This is actually the second Lincoln Highway pillar that Tom Kroske has verified in his home county.  Tom was also aware that a brick pillar had once been located in Williamstown, at the northwest corner of the original main intersection of the small crossroads town.  This was not only verified by an old photograph (see August 2007 edition of Buckeye Ramblings), but was also verified by its appearance on highway plans for the 1950s bypass project at Williamstown.  The Eagle Creek Historical Organization, of which Tom is a member, is planning to erect a replica pillar at that same intersection during the summer of 2010, an event which should prove to be one of the highlights for the upcoming calendar year.

It is very likely that the two pillars were erected as a pair, although they are five miles apart.  It appears to have been a highway department custom to place such brick pillars at the beginning and ending of a newly completed construction project.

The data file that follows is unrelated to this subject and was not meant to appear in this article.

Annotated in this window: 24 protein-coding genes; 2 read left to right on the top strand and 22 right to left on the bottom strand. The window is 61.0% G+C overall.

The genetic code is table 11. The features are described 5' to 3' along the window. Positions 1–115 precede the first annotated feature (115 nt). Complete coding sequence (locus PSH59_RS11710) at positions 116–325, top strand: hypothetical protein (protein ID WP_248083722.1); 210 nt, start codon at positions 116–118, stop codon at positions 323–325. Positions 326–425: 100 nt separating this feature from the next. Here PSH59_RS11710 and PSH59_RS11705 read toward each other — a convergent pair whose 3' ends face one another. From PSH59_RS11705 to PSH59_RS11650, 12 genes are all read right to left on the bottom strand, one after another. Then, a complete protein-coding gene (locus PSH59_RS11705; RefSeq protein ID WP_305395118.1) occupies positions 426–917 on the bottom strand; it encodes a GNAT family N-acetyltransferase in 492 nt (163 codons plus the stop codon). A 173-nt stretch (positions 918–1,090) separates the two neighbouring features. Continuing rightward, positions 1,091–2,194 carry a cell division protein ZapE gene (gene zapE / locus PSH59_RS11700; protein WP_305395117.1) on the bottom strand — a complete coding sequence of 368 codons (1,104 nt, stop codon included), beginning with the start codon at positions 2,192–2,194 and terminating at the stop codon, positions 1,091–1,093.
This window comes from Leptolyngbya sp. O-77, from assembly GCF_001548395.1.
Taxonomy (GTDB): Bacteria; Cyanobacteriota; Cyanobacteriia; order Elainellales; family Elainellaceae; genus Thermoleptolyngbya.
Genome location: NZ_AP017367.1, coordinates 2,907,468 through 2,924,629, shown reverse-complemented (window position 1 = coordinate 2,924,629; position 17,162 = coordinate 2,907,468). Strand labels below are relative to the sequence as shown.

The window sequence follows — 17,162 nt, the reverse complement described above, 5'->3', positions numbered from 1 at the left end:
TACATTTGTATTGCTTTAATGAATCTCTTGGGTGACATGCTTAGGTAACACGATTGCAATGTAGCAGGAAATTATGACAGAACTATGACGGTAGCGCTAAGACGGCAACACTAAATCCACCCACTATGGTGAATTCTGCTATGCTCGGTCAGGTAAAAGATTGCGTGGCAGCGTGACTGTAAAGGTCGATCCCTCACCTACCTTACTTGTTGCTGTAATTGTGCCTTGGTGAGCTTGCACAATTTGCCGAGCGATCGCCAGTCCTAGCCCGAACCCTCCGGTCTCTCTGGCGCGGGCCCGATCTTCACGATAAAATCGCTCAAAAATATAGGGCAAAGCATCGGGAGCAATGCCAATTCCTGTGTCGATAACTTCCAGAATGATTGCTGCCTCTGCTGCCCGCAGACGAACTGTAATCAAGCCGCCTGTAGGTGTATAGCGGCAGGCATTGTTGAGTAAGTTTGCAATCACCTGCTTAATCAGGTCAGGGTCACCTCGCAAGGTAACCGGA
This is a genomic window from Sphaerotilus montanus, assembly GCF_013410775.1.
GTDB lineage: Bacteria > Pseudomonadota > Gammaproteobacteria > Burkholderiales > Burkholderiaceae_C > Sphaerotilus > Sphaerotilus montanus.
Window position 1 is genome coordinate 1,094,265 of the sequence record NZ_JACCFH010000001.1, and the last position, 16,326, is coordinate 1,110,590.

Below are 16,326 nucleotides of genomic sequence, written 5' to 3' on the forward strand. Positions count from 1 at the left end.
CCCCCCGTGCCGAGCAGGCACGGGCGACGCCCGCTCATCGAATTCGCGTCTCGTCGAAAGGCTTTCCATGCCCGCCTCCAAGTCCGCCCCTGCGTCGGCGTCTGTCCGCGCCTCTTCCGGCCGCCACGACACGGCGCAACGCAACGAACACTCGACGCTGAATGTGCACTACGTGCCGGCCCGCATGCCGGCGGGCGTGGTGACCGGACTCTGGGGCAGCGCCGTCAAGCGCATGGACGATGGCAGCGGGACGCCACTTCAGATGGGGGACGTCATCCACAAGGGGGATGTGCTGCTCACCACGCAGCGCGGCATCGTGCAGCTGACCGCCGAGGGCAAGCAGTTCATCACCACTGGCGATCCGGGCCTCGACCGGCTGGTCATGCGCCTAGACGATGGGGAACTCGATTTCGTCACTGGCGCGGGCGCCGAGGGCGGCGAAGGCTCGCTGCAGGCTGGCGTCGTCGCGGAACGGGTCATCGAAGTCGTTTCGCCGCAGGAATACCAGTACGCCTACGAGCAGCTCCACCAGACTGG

For a complete listing of the locations of the eighteen other original brick pillars confirmed in Ohio, go to www.LincolnHighwayOh.com and click on the “Newsletter” link to access back issues of Buckeye Ramblings.  Go to the May 2006 edition, where four full sheets are devoted to the brick pillars which are so unique in Ohio to the Lincoln Highway.



Here is a "Quiz Question" that originally appeared

in the August 2001 edition of Buckeye Ramblings:


Using the Songer Pillar east of Bucyrus as a standard, what is the minimum number of full bricks that would be needed to build the shell of a brick pillar?


A minimum of 226 bricks are needed to erect the shell of such a pillar.  This includes 7 bricks which would be broken or sawed in half.  A typical tier contains 10 bricks, but the tiers around the dedication plaque and the Lincoln Highway logo sign contain 7 1/2 and 8 1/2 bricks, respectively.   Altogether, there is a total of 25 tiers of bricks, with 1-4, 10-13, and 22-25 each containing the typical 10 bricks.  13 of the 14 half-bricks are used in the shell of the pillar, with the one half-brick remainder usually set inside the pillar along with various other reinforcing materials such as concrete block and unusable brick.